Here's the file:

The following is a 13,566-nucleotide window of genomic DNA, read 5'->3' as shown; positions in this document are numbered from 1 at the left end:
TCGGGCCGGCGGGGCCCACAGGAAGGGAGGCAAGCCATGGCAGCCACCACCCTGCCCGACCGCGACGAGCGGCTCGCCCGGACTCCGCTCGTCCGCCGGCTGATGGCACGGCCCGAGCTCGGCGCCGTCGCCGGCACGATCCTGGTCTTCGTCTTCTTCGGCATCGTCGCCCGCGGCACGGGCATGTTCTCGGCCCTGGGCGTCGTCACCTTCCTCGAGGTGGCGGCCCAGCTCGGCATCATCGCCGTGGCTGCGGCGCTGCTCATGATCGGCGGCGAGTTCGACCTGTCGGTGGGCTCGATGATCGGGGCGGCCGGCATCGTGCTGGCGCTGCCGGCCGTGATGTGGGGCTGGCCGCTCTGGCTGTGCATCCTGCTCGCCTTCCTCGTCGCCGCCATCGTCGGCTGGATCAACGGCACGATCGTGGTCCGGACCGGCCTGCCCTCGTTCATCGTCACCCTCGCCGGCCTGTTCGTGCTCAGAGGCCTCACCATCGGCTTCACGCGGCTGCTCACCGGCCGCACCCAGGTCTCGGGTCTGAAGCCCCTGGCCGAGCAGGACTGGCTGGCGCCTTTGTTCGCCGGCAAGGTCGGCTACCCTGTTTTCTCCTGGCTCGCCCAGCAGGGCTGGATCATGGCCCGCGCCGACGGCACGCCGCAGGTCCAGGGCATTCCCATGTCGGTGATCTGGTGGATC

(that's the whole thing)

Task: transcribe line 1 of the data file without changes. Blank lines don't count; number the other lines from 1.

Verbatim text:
The following is a 13,566-nucleotide window of genomic DNA, read 5'->3' as shown; positions in this document are numbered from 1 at the left end: